How to adjudicate this depends on what kind of trigger the monster uses.
When a creature has triggered actions in its action block, those actions are usually annotated with some type. You might see it as an immediate reaction, immediate interrupt, opportunity action, or free action. They also specify the triggering event or action, such as "another creature ends its move adjacent to you" or "another creature moves adjacent to you".
Yes, these are different triggers. The full breakdown goes as follows:
A charge is a single action with multiple "events".
Charge a Target
Action: standard action. [... F]ollow these steps.
1 - Move: The creature moves up to its speed toward the target. Each square of movement must bring the creature closer to the target, and the creature must end the move at least 2 squares away from its starting position.
2 - Attack: The creature either makes a melee basic attack against the target or uses bull rush against it.
Rules Compendium, p. 240
Any other power that says it can be used as a charge attack still follows these steps. The move ends before the attack happens, but for purposes of triggering enemy actions, the charge action is composed of several events.
Each square of movement during the charge is its own separate event.
Ending movement before you attack is an event.
Targeting the creature with an attack is an event.
Hitting or missing the attack is an event.
Dealing damage (if any) is an event.
Triggers all resolve differently.
From most to least restrictive... generally:
A creature can use an immediate reaction after the triggering action or event has completed. It can only use one immediate action before its turn comes up again.
A creature can use an immediate interrupt in response to an event, but the interrupt will resolve first; it can shield against an attack that would have hit it and the attack can then miss its boosted AC. It can only use one immediate action before its turn comes up again.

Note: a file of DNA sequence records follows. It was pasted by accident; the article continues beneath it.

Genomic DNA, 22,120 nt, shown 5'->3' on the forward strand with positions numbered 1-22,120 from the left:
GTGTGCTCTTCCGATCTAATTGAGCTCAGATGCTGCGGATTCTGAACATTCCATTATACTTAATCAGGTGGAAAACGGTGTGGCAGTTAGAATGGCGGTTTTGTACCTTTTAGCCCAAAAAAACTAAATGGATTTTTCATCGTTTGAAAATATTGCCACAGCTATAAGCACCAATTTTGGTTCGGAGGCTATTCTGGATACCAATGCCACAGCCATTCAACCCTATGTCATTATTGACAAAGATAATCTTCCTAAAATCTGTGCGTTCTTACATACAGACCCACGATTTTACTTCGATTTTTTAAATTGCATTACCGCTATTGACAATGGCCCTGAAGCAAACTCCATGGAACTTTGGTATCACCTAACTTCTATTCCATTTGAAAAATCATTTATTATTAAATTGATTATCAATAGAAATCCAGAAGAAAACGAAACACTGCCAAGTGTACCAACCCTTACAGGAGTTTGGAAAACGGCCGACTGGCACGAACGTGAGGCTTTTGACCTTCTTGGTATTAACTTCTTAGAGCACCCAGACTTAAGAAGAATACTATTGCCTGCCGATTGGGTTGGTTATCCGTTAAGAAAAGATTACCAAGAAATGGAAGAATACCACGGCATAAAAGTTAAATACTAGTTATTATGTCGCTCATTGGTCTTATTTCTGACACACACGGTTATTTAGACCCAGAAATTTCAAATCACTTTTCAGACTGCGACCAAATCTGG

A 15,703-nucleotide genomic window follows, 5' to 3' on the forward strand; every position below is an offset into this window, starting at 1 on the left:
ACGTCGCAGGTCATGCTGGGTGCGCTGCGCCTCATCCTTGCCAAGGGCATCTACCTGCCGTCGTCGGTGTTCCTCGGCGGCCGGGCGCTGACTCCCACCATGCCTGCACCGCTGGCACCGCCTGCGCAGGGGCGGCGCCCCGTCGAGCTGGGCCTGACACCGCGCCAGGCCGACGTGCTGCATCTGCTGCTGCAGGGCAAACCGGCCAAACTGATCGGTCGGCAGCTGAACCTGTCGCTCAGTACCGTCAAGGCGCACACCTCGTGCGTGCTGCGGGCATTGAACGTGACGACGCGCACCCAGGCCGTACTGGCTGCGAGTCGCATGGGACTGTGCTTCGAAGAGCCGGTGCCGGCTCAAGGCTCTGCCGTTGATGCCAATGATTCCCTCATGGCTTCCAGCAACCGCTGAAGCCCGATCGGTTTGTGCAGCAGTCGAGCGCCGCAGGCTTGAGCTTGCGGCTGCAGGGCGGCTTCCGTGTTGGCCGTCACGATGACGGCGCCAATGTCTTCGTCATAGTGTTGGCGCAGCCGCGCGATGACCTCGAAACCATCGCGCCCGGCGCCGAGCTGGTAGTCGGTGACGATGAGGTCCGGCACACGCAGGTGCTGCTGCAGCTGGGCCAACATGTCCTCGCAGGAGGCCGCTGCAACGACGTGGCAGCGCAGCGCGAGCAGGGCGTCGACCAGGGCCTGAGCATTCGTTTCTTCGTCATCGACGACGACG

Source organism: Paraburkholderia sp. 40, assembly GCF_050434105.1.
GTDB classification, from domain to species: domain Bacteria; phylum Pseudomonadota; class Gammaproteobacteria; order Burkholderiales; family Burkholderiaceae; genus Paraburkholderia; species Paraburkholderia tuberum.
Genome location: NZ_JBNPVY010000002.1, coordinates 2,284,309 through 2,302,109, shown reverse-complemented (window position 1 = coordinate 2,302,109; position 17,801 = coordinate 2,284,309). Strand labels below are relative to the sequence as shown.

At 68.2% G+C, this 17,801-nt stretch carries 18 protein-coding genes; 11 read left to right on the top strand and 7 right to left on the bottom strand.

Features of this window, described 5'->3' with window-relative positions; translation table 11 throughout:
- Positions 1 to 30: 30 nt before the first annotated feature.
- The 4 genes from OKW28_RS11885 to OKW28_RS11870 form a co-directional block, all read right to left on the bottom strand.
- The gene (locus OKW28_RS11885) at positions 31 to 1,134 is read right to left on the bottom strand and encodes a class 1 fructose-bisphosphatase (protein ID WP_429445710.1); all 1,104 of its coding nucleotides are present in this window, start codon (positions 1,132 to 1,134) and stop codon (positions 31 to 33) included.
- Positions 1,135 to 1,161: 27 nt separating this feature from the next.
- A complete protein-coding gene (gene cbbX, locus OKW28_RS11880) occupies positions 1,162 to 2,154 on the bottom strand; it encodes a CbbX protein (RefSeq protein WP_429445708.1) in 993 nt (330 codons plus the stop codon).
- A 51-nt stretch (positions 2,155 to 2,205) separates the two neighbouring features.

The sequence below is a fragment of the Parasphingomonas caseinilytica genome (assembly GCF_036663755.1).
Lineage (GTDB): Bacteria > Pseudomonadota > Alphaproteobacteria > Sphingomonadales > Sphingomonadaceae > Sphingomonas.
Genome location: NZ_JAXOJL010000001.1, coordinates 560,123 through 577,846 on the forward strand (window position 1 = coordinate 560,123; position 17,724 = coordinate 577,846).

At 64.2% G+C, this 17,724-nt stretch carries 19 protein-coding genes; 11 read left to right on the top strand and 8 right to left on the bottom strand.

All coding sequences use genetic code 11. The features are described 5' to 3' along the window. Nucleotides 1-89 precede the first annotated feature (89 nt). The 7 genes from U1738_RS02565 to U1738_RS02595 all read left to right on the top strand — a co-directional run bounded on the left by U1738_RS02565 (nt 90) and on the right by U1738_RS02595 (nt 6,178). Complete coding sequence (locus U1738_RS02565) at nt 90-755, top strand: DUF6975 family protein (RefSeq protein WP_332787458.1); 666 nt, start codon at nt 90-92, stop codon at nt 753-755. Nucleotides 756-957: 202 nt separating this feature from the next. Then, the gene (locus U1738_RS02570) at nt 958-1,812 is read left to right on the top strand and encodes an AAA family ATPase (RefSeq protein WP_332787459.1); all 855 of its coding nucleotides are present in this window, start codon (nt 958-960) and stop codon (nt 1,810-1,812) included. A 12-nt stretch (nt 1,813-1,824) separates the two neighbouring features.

A creature can use an opportunity action with the same timing as an immediate interrupt, but it can take one opportunity action on each creature's turn.
A creature can use a free action with the same timing as an immediate interrupt. It can take any number of free actions on each creature's turn, but only one of them can be an attack.
Putting it all together...
A triggered action that reacts to "when another creature moves adjacent" is not reacting to the end of that movement, but rather the event of "moving adjacent" - one particular square of movement during the charge. The charge can continue if the charging creature has squares of movement left and can continue closing in.
A triggered action that reacts to "when another creature ends its move adjacent" is reacting to the event of the end of the move. The charge movement has already ended and cannot continue.
I can't claim to have access to all monster text, but I've looked through a few of my monster manuals. Monsters who have rules text about "ends its move" tend not to be using it in trigger text - they're skirmisher monsters who get a benefit from covering a lot of ground on their turn. Monsters that react to enemy movement tend to use "moves adjacent", like the level 1 Kobold Dragonshield.